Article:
Gov. Inslee to update Washingtonians on COVID-19 response on Sunday – MyNorthwest.com

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Gov. Jay Inslee. (Facebook)

New coronavirus restrictions could be coming sooner than expected. Governor Jay Inslee is scheduled to speak on Sunday at 11 a.m.

KTTH will carry Inslee’s address live. You can hear it here or on the KTTH app.

Inslee will address next steps in the state’s COVID-19 response, which will likely involve tighter rules. This comes after the state saw its largest ever daily case increase on Friday, with more than 2,000 new cases in 24 hours. There was an increase of over 2,200 cases on Saturday.

On Friday, the governor issued a travel advisory, asking travelers to Washington to quarantine for 14 days. This was in partnership with the governors in Oregon and California.

The advisory encompasses any travelers arriving in Washington from out of the state or country, “including returning Washington residents.” This does not apply to anyone who crosses state or international borders for “essential travel.”

“COVID-19 cases have doubled in Washington over the past two weeks. This puts our state in as dangerous a position today as we were in March,” Inslee said in a written release on Friday.

The night before, Gov. Inslee and his wife addressed the state, asking residents to rethink how they celebrate Thanksgiving and the December holidays. In the same speech, Inslee hinted at further actions in the coming days.

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“Please don’t gather with people outside of your household, it’s just too dangerous,” the governor said.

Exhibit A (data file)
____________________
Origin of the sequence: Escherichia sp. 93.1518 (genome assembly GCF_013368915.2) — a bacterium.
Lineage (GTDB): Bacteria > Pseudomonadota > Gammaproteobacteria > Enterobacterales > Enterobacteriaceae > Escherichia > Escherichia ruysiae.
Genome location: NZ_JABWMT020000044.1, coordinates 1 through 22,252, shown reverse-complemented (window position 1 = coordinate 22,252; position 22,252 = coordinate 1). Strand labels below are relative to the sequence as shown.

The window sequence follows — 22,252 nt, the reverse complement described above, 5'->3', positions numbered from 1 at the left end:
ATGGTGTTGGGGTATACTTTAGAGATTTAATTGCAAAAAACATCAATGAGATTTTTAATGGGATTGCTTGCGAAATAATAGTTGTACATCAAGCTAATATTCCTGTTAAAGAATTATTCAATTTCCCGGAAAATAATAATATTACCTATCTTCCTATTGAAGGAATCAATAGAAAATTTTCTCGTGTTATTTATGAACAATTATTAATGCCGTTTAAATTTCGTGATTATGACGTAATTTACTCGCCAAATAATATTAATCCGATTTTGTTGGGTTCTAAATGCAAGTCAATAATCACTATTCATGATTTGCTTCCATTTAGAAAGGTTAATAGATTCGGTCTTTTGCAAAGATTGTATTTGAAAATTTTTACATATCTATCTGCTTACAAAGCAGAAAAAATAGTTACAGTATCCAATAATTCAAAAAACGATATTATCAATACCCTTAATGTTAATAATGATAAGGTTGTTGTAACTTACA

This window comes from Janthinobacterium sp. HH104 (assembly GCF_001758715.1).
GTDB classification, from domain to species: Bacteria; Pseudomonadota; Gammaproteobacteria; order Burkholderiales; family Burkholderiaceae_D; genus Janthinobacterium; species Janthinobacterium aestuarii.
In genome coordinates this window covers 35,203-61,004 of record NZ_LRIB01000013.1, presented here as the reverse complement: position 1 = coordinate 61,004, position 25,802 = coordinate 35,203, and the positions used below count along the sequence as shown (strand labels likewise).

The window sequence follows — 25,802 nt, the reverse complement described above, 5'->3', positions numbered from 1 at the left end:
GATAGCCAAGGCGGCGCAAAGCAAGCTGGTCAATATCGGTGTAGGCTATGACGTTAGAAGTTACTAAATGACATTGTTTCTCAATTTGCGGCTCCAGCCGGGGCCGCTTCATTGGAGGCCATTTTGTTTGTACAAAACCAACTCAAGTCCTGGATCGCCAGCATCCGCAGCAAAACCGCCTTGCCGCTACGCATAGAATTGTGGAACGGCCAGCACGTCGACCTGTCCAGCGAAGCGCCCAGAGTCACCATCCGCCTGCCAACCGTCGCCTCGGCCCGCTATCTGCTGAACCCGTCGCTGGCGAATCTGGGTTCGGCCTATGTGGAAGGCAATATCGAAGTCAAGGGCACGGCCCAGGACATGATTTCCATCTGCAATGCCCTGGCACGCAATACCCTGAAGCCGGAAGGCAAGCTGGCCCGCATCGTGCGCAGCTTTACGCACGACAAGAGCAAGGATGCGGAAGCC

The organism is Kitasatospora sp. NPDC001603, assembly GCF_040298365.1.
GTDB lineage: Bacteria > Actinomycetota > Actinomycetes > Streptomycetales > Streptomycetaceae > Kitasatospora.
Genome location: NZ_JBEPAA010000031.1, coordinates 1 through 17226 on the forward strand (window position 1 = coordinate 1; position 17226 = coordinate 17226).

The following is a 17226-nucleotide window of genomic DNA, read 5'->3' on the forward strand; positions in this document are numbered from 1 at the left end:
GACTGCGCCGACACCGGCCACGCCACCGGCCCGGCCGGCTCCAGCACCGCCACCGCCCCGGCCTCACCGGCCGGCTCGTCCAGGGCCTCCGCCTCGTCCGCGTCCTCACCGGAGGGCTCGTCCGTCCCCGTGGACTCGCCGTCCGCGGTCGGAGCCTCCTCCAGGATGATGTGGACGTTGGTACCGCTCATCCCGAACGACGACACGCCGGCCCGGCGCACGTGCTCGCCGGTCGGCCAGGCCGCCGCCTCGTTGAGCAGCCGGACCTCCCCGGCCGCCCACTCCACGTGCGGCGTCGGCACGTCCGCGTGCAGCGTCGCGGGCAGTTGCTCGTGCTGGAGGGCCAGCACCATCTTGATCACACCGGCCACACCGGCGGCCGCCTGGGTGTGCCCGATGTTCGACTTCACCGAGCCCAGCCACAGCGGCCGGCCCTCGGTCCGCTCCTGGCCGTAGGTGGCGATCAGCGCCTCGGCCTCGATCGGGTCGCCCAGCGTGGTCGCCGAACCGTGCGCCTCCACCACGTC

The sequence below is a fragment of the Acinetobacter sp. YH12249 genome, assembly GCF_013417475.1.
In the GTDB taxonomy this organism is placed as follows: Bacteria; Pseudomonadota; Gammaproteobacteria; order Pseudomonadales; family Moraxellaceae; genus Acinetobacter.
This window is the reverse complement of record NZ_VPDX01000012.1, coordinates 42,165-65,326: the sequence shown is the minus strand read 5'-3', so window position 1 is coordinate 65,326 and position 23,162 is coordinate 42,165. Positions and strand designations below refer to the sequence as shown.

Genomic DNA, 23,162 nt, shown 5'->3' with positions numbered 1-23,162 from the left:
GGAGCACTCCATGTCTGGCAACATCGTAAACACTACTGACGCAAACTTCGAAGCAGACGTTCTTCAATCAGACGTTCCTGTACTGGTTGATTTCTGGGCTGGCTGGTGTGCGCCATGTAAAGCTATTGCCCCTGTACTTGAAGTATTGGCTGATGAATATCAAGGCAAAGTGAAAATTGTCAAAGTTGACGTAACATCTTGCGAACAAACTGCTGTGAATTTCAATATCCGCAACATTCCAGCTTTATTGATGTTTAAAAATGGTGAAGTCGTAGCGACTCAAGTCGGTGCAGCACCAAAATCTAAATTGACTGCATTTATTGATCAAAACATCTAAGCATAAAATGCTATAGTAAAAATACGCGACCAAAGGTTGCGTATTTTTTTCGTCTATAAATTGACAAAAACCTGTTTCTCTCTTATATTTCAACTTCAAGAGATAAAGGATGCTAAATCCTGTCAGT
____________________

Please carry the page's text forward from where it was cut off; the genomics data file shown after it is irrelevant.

Gov. Inslee first issued a stay-at-home proclamation on March 23 when cases in Washington state began increasing. Many school districts across the state began sending home students the week prior. The order immediately went into effect for gatherings both public and private, social, spiritual, and recreational. Even funerals and weddings were prohibited. Businesses had 48 hours to comply.

Grocery stores, pharmacies, gas stations, health care services, child care providers, transportation, financial services, the defense industry, critical local government operations, and media were considered essential. To-go and delivery from restaurants were still allowed.

The Stay Home, Stay Healthy order officially ended on May 31. Counties were able to apply to move forward June 1 on reopening plans after applying for and being granted permission from the state. The Secretary of Health would evaluate applications based on how their data compared to the state’s targets and the county’s ability to respond to things like new outbreaks, increased deaths, and health system capacity. Each county moved through a phased approach to reopening, with fewer and fewer restrictions in each phase.

The KIRO Radio’s Meili Cady contributed to this report.

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